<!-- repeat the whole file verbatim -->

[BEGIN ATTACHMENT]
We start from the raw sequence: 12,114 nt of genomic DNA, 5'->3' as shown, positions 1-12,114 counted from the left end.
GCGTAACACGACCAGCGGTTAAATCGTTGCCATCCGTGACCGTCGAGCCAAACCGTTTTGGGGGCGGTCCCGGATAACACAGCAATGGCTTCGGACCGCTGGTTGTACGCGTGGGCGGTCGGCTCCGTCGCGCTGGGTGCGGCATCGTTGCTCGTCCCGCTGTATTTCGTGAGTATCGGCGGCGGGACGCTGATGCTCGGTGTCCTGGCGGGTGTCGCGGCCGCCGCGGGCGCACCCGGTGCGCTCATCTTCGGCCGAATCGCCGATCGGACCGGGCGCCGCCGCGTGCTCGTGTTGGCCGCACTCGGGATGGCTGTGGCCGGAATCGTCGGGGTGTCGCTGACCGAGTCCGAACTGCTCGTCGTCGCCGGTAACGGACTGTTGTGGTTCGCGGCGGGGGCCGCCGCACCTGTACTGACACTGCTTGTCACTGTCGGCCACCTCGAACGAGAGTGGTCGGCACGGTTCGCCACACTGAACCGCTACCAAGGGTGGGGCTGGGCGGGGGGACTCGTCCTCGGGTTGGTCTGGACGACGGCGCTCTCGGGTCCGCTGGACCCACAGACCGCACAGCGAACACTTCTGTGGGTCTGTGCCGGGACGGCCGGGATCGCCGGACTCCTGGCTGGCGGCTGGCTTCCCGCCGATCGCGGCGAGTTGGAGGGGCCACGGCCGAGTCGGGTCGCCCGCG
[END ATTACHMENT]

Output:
We start from the raw sequence: 12,114 nt of genomic DNA, 5'->3' as shown, positions 1-12,114 counted from the left end.
GCGTAACACGACCAGCGGTTAAATCGTTGCCATCCGTGACCGTCGAGCCAAACCGTTTTGGGGGCGGTCCCGGATAACACAGCAATGGCTTCGGACCGCTGGTTGTACGCGTGGGCGGTCGGCTCCGTCGCGCTGGGTGCGGCATCGTTGCTCGTCCCGCTGTATTTCGTGAGTATCGGCGGCGGGACGCTGATGCTCGGTGTCCTGGCGGGTGTCGCGGCCGCCGCGGGCGCACCCGGTGCGCTCATCTTCGGCCGAATCGCCGATCGGACCGGGCGCCGCCGCGTGCTCGTGTTGGCCGCACTCGGGATGGCTGTGGCCGGAATCGTCGGGGTGTCGCTGACCGAGTCCGAACTGCTCGTCGTCGCCGGTAACGGACTGTTGTGGTTCGCGGCGGGGGCCGCCGCACCTGTACTGACACTGCTTGTCACTGTCGGCCACCTCGAACGAGAGTGGTCGGCACGGTTCGCCACACTGAACCGCTACCAAGGGTGGGGCTGGGCGGGGGGACTCGTCCTCGGGTTGGTCTGGACGACGGCGCTCTCGGGTCCGCTGGACCCACAGACCGCACAGCGAACACTTCTGTGGGTCTGTGCCGGGACGGCCGGGATCGCCGGACTCCTGGCTGGCGGCTGGCTTCCCGCCGATCGCGGCGAGTTGGAGGGGCCACGGCCGAGTCGGGTCGCCCGCG